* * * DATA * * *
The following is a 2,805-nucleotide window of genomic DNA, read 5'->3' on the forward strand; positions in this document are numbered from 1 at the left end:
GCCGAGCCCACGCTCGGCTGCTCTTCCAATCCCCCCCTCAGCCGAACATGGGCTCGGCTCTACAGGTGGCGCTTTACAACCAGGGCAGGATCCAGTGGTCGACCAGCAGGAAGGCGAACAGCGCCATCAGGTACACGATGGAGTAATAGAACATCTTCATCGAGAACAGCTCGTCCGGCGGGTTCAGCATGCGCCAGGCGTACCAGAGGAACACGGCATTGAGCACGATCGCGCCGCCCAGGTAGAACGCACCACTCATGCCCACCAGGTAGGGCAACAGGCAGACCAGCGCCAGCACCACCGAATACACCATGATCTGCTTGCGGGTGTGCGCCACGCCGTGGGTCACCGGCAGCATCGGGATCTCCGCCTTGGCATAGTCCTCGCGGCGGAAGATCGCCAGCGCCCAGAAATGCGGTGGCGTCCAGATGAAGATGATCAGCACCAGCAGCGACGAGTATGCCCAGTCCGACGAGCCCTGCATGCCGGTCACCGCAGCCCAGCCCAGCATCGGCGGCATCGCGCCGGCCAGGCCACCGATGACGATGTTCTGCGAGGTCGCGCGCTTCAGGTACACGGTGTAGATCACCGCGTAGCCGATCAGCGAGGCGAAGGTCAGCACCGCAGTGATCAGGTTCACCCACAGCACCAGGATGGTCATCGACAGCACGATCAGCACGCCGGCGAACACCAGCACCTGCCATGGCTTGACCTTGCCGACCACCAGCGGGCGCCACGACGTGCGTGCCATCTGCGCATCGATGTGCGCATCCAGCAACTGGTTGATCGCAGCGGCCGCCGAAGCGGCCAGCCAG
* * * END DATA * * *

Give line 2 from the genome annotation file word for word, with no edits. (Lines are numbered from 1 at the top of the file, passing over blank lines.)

GCCGAGCCCACGCTCGGCTGCTCTTCCAATCCCCCCCTCAGCCGAACATGGGCTCGGCTCTACAGGTGGCGCTTTACAACCAGGGCAGGATCCAGTGGTCGACCAGCAGGAAGGCGAACAGCGCCATCAGGTACACGATGGAGTAATAGAACATCTTCATCGAGAACAGCTCGTCCGGCGGGTTCAGCATGCGCCAGGCGTACCAGAGGAACACGGCATTGAGCACGATCGCGCCGCCCAGGTAGAACGCACCACTCATGCCCACCAGGTAGGGCAACAGGCAGACCAGCGCCAGCACCACCGAATACACCATGATCTGCTTGCGGGTGTGCGCCACGCCGTGGGTCACCGGCAGCATCGGGATCTCCGCCTTGGCATAGTCCTCGCGGCGGAAGATCGCCAGCGCCCAGAAATGCGGTGGCGTCCAGATGAAGATGATCAGCACCAGCAGCGACGAGTATGCCCAGTCCGACGAGCCCTGCATGCCGGTCACCGCAGCCCAGCCCAGCATCGGCGGCATCGCGCCGGCCAGGCCACCGATGACGATGTTCTGCGAGGTCGCGCGCTTCAGGTACACGGTGTAGATCACCGCGTAGCCGATCAGCGAGGCGAAGGTCAGCACCGCAGTGATCAGGTTCACCCACAGCACCAGGATGGTCATCGACAGCACGATCAGCACGCCGGCGAACACCAGCACCTGCCATGGCTTGACCTTGCCGACCACCAGCGGGCGCCACGACGTGCGTGCCATCTGCGCATCGATGTGCGCATCCAGCAACTGGTTGATCGCAGCGGCCGCCGAAGCGGCCAGCCAG